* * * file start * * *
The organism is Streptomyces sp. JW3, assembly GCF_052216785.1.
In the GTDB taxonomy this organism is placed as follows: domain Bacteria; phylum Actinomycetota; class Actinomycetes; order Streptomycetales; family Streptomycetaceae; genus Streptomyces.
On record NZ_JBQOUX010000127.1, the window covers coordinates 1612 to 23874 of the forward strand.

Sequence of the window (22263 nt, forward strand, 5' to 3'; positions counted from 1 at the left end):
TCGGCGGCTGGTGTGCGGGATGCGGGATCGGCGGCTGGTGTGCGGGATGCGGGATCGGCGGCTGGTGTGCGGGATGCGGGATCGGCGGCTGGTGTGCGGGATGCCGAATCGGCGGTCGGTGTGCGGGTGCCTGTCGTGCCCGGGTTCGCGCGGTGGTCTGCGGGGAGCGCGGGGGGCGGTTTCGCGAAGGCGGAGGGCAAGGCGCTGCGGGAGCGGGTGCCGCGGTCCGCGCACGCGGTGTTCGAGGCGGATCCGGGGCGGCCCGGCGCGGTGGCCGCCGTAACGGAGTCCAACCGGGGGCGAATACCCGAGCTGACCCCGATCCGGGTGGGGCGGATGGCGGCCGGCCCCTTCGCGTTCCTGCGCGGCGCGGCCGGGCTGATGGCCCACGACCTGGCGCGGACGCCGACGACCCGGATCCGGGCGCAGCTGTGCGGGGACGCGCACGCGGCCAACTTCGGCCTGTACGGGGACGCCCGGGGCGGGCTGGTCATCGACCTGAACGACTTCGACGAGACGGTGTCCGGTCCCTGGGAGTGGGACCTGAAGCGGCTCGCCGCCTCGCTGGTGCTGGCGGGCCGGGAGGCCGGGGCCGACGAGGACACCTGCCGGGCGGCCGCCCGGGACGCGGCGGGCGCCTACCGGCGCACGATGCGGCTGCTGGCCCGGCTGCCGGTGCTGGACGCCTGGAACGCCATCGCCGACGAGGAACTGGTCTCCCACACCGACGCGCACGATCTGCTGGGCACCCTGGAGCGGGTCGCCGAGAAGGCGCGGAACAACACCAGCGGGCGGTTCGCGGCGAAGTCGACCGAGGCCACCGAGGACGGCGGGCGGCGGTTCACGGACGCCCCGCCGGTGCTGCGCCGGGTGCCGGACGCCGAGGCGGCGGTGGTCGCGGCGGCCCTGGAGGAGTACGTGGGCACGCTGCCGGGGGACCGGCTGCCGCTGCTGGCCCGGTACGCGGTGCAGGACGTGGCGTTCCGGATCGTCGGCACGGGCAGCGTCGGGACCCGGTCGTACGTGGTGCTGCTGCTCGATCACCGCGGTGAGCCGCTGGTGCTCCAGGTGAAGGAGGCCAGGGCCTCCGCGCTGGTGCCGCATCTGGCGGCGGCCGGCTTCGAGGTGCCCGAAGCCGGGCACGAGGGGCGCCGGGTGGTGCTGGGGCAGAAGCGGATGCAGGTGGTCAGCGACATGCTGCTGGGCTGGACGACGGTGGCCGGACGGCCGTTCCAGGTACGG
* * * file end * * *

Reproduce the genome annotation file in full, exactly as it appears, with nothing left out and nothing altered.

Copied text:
The organism is Streptomyces sp. JW3, assembly GCF_052216785.1.
In the GTDB taxonomy this organism is placed as follows: domain Bacteria; phylum Actinomycetota; class Actinomycetes; order Streptomycetales; family Streptomycetaceae; genus Streptomyces.
On record NZ_JBQOUX010000127.1, the window covers coordinates 1612 to 23874 of the forward strand.

Sequence of the window (22263 nt, forward strand, 5' to 3'; positions counted from 1 at the left end):
TCGGCGGCTGGTGTGCGGGATGCGGGATCGGCGGCTGGTGTGCGGGATGCGGGATCGGCGGCTGGTGTGCGGGATGCGGGATCGGCGGCTGGTGTGCGGGATGCCGAATCGGCGGTCGGTGTGCGGGTGCCTGTCGTGCCCGGGTTCGCGCGGTGGTCTGCGGGGAGCGCGGGGGGCGGTTTCGCGAAGGCGGAGGGCAAGGCGCTGCGGGAGCGGGTGCCGCGGTCCGCGCACGCGGTGTTCGAGGCGGATCCGGGGCGGCCCGGCGCGGTGGCCGCCGTAACGGAGTCCAACCGGGGGCGAATACCCGAGCTGACCCCGATCCGGGTGGGGCGGATGGCGGCCGGCCCCTTCGCGTTCCTGCGCGGCGCGGCCGGGCTGATGGCCCACGACCTGGCGCGGACGCCGACGACCCGGATCCGGGCGCAGCTGTGCGGGGACGCGCACGCGGCCAACTTCGGCCTGTACGGGGACGCCCGGGGCGGGCTGGTCATCGACCTGAACGACTTCGACGAGACGGTGTCCGGTCCCTGGGAGTGGGACCTGAAGCGGCTCGCCGCCTCGCTGGTGCTGGCGGGCCGGGAGGCCGGGGCCGACGAGGACACCTGCCGGGCGGCCGCCCGGGACGCGGCGGGCGCCTACCGGCGCACGATGCGGCTGCTGGCCCGGCTGCCGGTGCTGGACGCCTGGAACGCCATCGCCGACGAGGAACTGGTCTCCCACACCGACGCGCACGATCTGCTGGGCACCCTGGAGCGGGTCGCCGAGAAGGCGCGGAACAACACCAGCGGGCGGTTCGCGGCGAAGTCGACCGAGGCCACCGAGGACGGCGGGCGGCGGTTCACGGACGCCCCGCCGGTGCTGCGCCGGGTGCCGGACGCCGAGGCGGCGGTGGTCGCGGCGGCCCTGGAGGAGTACGTGGGCACGCTGCCGGGGGACCGGCTGCCGCTGCTGGCCCGGTACGCGGTGCAGGACGTGGCGTTCCGGATCGTCGGCACGGGCAGCGTCGGGACCCGGTCGTACGTGGTGCTGCTGCTCGATCACCGCGGTGAGCCGCTGGTGCTCCAGGTGAAGGAGGCCAGGGCCTCCGCGCTGGTGCCGCATCTGGCGGCGGCCGGCTTCGAGGTGCCCGAAGCCGGGCACGAGGGGCGCCGGGTGGTGCTGGGGCAGAAGCGGATGCAGGTGGTCAGCGACATGCTGCTGGGCTGGACGACGGTGGCCGGACGGCCGTTCCAGGTACGG